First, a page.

The first batch of international students who are part of the University of Kerala’s new semester exchange programme talk about college life in Kerala

Usually, it’s the other way around – students from India head abroad to pursue their higher education. These days, it seems that the reverse is happening at the University of Kerala. Thanks to the University’s new ‘semester-in-India’ programme, spearheaded by its Centre for International Academics, in association with the New Jersey-based International Institute for Scientific and Academic Collaboration (IISAC), 13 college students, including nine women, from the United States are now “enjoying” a five-month study abroad programme at the University’s Karyavattam campus. On completion of the programme, which is from January to May, each student gets 15 transferable credits.

Student life for these youngsters is very much the same as their compatriots from Kerala. “Some of us attend regular class, learning courses as different as religion, tropical agriculture, genetics and political science, while others get one-on-one tutoring from the best of the University’s faculty. Just like other students, we’ve got papers to hand in and exams to sit for,” explains Megan Ritter, a student of St. Mary’s College of Maryland, when we catch up with some of the group, one quiet lunch hour at the canteen of the Centre for Bioinformatics.

Dressed in typical student wear – comfy cotton churidars or kurtas and jeans – they are all tucking into porotta and chicken curry with the relish of natives, eating with their hands… “We feel that it’s an important part of the cultural experience. We absolutely love the food here. In fact, when we went to North India recently, we so desperately missed masala dosas that we made it a point to have them for breakfast the day we arrived back in Kerala!” laughs Brian Oakey, who hails from Baltimore and is a political science student of St. Mary’s.

His college-mate Christine Zernickow explains: “We’re trying to integrate ourselves with the culture of the land and interact with fellow students as much as possible. For instance, we also often play badminton with them after class; we attended the hostel day celebrations; the women in the group took part in the Attukal Pongala; Adrianna Russel, a member of our group, took a contemporary dance class for students.... Some of us are learning Carnatic music and will be performing soon.” Emma Robinson, from Green Mountain College, Vermont, breaks into the first notes of the swarjathi ‘Ra Ra Venu Gopa Bala...’

Emma adds: “Everyone has been so welcoming and helpful. We’ve become instant celebrities. Teachers and fellow students are always inviting us to their homes.” Of course, they admit that the mode of studies here is vastly different from what they are used to back home. “In college we are all used to following proper schedules each day. Pushing deadlines for papers or projects is non-negotiable. Here everything is much more relaxed – sort of going with the flow. It takes some time to get used to,” says Kim Snyder, from Cornell University.

It’s kind of startling that they have adjusted so well to student life, with no trace of culture shock at all. “The culture shock was not as much as we expected it to be,” says Brian. “Actually, we’ve only had issues with the chaotic traffic. The first taxi ride, down the highway from the airport, was rather nightmarish! We’re not allowed to drive here but travelling on Indian roads is still quite scary,” he adds with a laugh.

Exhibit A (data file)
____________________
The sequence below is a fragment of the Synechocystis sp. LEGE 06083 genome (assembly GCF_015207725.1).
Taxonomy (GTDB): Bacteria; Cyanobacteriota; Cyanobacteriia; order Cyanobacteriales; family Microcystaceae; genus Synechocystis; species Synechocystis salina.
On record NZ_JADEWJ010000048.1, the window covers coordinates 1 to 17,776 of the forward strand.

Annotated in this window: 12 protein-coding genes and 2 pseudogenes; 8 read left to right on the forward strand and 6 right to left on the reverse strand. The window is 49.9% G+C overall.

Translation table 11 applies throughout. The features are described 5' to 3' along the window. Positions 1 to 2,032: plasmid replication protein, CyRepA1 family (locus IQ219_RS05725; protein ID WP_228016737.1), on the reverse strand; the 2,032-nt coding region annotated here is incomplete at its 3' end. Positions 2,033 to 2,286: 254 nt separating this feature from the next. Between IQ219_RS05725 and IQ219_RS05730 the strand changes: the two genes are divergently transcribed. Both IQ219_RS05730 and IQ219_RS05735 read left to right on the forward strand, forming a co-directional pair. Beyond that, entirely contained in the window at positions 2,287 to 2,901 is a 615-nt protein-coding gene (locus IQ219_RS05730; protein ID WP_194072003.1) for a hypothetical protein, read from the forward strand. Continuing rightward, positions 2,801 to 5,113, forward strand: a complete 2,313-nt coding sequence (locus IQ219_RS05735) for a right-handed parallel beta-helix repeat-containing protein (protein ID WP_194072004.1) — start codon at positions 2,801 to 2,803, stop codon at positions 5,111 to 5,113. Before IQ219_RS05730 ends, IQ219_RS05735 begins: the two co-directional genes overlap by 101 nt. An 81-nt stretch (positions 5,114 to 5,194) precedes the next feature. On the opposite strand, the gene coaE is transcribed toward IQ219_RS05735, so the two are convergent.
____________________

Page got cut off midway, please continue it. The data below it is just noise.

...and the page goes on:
That has not put a stop to their travel plans, though. Apart from a two-week introductory tour of Kerala, organised by IISAC, every weekend the group go on trips to nearby destinations such as Kanyakumari, Kollam, Madurai and Munnar. They’ve also visited Delhi and Agra, Pondicherry, Sri Lanka, and Nepal. Some of them are scheduled to go to Sikkim soon. “We’re making the most of the opportunity to see as much of the country as possible. But we can tell you that nothing beats Kerala when it comes to open-mindedness. It’s indescribable but we’ve all felt that North India, Delhi particularly, is a lot less welcoming of foreigners,” says Brian. Kim adds: “I feel much safer walking in Kerala than the rest of India.” Emma sums up the entire experience thus: “We’ve all been keeping daily journals about the trip. And multiple times I’ve written: ‘this is the best day of my life!’”

Best of the best

The University authorities have been very careful about providing the best of facilities for the international students, be it standard of teaching, accommodation and good food.

“Faculty members of various departments and University authorities have been receptive to the programme, going out of their way to accommodate the needs of the international students, with lecturers even changing their style of teaching if needs be. One of the first things that the University did, for example, was to spruce up the toilets. Altogether, it has been a wake-up call towards self-criticism for all concerned, considering the expectations of these students is different,” says Dr. Achuthsankar S. Nair, head of Centre for Bioinformatics, and director Centre for International Academics, who is coordinating the programme.

The first

The first foreign student of the University of Kerala was a Briton by name of Wendy Orr, circa 1975. “She studied M.Ed in the Department of Education and used to stay in the women’s hostel in Thycaud,” says Dr. Achuthsankar. At present, ascross Universities in Kerala, there are 250 foreign students from across the world (Iran, Poland, Chile, Japan, to name a few), studying courses as different as yoga, Sanskrit, and engineering.